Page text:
I made my way back to Trafalgar Square (again!) with the idea of visiting Canada House located to the left of the National Gallery (the side of the square currently displaying the Hotel for the Birds). Home of the Canadian High Commission in London, it's supposedly open to visitors and I had heard that it was somewhat of a "home away from home" for Canadians in London. Um...no. Don't waste your time. I had to pass through an airport style scanner and metal detector manned by two English security guards who were completely baffled that I would want to have a look around. All that security to see a few computers (free for the public to use), a guestbook to sign, and a copy of the Globe and Mail to glance through. Ah well, all part of trying something new, right? The building itself is quite something to look at, at least from the outside. I saw very little inside that would make me go "wow". Disappointed, I headed back to my hotel for a rest before getting ready to venture out again later that evening in order to meet up with Milla once more before heading south.


While waiting for Milla outside of Holborn station, I swear I saw Gordon Ramsey run into the station with some of his "people". I can't be completely positive but the hair was right, the face pretty dang close, and he had on a very expensive looking suit. Why he'd be running into the tube station though...I have no idea. Maybe it was him, maybe not. Years from now when I tell this story, it'll definately be him. Milla showed up a few minutes later with news that she had found the perfect pub for us to have a drink and a bite to eat at. Just a few blocks away and down a back alley I wouldn't want to negotiate on a dark night, she surprised me with The Ship Tavern. Seriously. A more perfect pub for a sea captain, there could not be. Great job, Milla!!! We found a great seat at the back past the bar where we sipped Strongbow and feasted on the most delicious tasting chips ever. I loved it. If I lived in London, you just know this would be my hangout. Sigh...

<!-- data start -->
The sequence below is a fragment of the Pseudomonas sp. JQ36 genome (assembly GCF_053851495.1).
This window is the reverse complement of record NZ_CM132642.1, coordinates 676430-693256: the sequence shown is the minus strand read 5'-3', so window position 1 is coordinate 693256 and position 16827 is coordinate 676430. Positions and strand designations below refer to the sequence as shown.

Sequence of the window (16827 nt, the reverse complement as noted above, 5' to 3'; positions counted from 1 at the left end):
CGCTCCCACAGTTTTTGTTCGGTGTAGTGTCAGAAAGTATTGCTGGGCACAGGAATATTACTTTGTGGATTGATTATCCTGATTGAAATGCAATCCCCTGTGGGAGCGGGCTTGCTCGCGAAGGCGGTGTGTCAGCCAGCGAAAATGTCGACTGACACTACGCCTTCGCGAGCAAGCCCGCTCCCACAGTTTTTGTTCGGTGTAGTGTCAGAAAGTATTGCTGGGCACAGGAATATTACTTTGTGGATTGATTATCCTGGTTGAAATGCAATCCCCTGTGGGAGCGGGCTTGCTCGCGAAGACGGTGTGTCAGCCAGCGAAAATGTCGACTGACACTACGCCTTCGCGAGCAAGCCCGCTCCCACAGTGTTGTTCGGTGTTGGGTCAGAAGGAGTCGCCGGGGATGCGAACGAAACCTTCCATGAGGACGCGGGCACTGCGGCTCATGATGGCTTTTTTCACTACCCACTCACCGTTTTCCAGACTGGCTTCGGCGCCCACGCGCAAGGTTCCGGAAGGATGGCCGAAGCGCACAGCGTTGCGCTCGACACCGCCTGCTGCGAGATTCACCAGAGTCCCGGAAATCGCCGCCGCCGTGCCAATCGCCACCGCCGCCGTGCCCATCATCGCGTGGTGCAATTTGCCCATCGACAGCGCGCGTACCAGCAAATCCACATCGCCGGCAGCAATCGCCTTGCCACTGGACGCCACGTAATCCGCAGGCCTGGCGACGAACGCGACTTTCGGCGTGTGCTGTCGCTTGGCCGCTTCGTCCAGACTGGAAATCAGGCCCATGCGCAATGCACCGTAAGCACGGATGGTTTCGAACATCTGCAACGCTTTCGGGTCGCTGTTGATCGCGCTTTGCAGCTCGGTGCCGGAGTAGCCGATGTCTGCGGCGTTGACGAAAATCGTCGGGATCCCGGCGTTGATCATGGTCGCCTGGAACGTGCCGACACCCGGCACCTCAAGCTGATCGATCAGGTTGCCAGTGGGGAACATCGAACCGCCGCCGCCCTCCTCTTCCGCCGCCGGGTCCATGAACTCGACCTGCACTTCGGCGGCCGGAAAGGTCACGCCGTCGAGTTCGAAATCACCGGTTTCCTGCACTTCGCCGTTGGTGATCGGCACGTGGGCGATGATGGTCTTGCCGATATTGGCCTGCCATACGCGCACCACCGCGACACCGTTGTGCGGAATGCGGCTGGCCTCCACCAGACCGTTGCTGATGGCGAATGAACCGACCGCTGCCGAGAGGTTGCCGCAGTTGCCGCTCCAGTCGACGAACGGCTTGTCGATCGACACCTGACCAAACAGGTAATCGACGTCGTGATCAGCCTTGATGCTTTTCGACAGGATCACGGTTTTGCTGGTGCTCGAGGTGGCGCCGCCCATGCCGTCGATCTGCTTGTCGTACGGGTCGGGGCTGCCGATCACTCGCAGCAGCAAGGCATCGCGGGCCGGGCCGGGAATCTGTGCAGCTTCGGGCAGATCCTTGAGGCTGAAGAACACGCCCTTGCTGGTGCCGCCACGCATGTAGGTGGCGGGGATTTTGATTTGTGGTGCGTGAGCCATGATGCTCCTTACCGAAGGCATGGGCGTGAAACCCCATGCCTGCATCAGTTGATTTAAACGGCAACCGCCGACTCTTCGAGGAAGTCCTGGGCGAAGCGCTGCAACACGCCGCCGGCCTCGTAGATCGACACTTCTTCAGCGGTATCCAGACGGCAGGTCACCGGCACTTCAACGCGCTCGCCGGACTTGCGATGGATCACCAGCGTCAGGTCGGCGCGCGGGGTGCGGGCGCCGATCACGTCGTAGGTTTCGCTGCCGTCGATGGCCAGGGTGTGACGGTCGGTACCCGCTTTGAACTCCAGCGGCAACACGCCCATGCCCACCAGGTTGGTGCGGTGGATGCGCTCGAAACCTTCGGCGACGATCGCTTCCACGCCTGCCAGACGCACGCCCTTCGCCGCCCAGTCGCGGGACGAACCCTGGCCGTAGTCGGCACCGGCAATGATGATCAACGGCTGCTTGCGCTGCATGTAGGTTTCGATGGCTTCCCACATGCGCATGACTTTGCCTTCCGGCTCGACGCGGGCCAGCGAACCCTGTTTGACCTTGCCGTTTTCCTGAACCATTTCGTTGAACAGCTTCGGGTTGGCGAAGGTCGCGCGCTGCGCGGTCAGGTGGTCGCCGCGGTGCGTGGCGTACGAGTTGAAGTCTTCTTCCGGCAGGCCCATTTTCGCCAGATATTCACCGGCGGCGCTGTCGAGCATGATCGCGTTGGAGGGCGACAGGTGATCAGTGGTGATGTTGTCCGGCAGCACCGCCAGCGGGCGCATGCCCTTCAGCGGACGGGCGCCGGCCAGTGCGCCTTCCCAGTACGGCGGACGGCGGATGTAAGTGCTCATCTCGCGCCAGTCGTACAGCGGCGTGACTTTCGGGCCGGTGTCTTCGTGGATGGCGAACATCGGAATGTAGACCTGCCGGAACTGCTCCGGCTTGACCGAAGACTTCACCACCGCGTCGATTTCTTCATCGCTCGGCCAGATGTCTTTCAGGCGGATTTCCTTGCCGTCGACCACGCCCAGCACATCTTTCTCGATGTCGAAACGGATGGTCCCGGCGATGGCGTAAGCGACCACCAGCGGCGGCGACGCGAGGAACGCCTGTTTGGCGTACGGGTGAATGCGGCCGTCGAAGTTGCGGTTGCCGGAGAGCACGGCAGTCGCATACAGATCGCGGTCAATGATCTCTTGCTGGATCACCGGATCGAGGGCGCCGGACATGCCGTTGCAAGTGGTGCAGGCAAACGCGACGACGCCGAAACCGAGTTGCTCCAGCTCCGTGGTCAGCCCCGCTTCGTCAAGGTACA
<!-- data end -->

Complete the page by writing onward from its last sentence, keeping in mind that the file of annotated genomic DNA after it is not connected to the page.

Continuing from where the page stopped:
It was a sad ride home on the tube after saying goodbye, not knowing when I'd get the chance to chill with my new friend again. Milla certainly made my time in London more enjoyable and I felt a little less alone in a strange city. Grazie così tanto Milla. Spero che possiamo incontrarci ancora qualche giorno.

** Aka "Oh my Christ!". That Pam, she makes me giggle...

3 comments:

Wandering Coyote said...

Oh, I am soooooo glad you went back to the abbey! It's fabulous isn't it? It was always my favourite London site.

I was thinking yesterday & today that it was good timing that you missed that whole G20 kerfuffle, eh?

Karen said...

WC, it was fabulous. Certainly one of the big highlights of London for me. As for the G20, I lucked out on that one! I planned my trip to miss the Easter crowd and just happened to bypass the protests and rallies. Thank goodness.

Milla said...

Ohhh those glorious chips and the Ship Tavern! I must go there some other time to haev some more.

Karen, I had a great time in your company! Grazie a te! And thank you also for the t-shirt which I am planning to wear for the first time on Sunday!